Food in the New World: Changing Price and the Looming Famine
While food prices in the last two decades have been steadily rising, the last two months have seen some of the highest jumps in price according to the Food and Agriculture Organization of the United Nations. In March the average on the index was 159.3 compared to February, averaging 141.4. Looking at their yearly chart, the highest jump was between 2010 and 2011 in which the average climbed between 106.7 and 131.9. This number seems a drastic step, but this is yearly, whereas a monthly 10-point jump is the highest number ever since this organization’s foundation in the 90s.
The cause of this is multifactional. Trends in the last year have shown rising costs in most livable goods, but grain seems to be becoming a major problem. Between February and March, the mark on the index jumped nearly 35 points while vegetable oil jumped almost 50. These necessary foods have been on the rise but to see their costs inflate so much has to have a direct link to the modern geo-political situation in the world. In particular two of the largest grain producing countries in the world have recently gone to war, with Russia and Ukraine being two out of the top five wheat exporters in world. When two major exporters of any particular product have a war or any other major disruption the free marker begins to panic, and prices internationally jump up. This ripple effect is just one part of the economic downturn internationally caused by the invasion and what will likely be the crisis afterwards.
What does this mean for America and the first world? While rising food and living costs do affect more affluent countries, for your average American it could mean just that, rising food costs with grain foods in particular becoming a higher end commodity than they were before. These trends will interrupt most of the markets in general for Americans, and especially during the grain harvesting and export season that will now be interrupted due to the conflict. With many nations still using the reserves from these exports and their availability currently being somewhat stable, in the coming months during export season the prices will likely skyrocket as the supply dwindles and demand grows.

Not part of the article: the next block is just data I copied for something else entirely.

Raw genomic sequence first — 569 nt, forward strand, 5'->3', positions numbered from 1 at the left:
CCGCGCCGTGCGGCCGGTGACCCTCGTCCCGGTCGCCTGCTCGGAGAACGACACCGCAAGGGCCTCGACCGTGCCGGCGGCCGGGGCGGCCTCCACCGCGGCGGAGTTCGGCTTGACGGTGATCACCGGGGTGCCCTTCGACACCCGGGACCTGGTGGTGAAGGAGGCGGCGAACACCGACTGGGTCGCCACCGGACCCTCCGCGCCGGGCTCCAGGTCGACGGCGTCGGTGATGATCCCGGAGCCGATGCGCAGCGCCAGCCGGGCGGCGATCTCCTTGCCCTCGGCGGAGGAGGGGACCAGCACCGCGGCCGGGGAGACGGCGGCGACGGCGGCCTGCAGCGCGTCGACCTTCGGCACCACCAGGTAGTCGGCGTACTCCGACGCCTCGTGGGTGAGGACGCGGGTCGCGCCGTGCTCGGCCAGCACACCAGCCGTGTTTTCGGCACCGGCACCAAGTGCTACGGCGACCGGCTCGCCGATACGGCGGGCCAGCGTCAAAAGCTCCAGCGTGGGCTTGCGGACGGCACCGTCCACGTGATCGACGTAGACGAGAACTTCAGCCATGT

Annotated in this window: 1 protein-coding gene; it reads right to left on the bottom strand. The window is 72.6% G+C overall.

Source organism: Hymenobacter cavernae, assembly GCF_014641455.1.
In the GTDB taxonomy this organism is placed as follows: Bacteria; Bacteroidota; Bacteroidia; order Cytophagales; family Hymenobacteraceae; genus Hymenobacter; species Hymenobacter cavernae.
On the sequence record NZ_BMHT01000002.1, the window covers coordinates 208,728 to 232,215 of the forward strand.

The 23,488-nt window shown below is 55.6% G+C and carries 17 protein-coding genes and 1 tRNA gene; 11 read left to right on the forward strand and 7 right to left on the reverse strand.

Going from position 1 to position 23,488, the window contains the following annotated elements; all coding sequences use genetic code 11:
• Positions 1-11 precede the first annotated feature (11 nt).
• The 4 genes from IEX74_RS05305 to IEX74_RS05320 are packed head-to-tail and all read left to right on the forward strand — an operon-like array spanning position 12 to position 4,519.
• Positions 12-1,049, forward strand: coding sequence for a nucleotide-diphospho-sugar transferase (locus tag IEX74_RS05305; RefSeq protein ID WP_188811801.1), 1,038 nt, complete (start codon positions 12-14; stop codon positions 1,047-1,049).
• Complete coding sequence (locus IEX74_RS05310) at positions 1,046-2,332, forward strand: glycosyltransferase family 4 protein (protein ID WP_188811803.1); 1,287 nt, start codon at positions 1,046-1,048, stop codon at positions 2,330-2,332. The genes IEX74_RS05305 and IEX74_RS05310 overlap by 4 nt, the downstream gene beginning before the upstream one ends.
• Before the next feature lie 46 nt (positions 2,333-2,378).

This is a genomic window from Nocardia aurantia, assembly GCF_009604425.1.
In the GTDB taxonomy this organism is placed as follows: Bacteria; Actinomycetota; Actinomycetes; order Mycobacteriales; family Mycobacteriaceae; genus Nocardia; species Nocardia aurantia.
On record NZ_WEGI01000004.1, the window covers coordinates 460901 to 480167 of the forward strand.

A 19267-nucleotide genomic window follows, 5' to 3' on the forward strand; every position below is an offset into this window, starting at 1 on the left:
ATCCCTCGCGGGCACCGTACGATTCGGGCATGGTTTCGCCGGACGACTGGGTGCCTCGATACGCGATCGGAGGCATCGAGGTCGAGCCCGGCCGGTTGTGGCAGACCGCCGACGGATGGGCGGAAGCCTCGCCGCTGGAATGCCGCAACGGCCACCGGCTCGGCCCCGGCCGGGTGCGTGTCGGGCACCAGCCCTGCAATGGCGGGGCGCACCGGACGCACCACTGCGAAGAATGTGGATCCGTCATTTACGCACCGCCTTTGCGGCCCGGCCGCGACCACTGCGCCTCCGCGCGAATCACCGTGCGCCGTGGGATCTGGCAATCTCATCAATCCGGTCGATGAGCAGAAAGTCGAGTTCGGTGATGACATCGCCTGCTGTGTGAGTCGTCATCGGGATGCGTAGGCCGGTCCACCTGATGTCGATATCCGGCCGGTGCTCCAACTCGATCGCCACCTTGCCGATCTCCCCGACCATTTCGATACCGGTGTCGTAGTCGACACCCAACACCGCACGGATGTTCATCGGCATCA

The disruption of the breadbasket of the world has disastrous outcomes on an international scale. Should the Russian grain supply be seriously disrupted, many countries would feel the effect of this loss. These countries as well would lose their main source of food, especially those in Africa, in which a large percentage of their grain supply has come from Russia and Ukraine in the last decade. This loss would likely lead to a disastrous humanitarian crisis in nations that are the least developed in the world and have no real other option to turn to. These countries have already felt the disruption through the war in the Ukraine disrupting the fertilizing season, which will likely mean little to no crop exportation this year. With countries so heavily relying on this supply of food to keep them alive, how will they survive?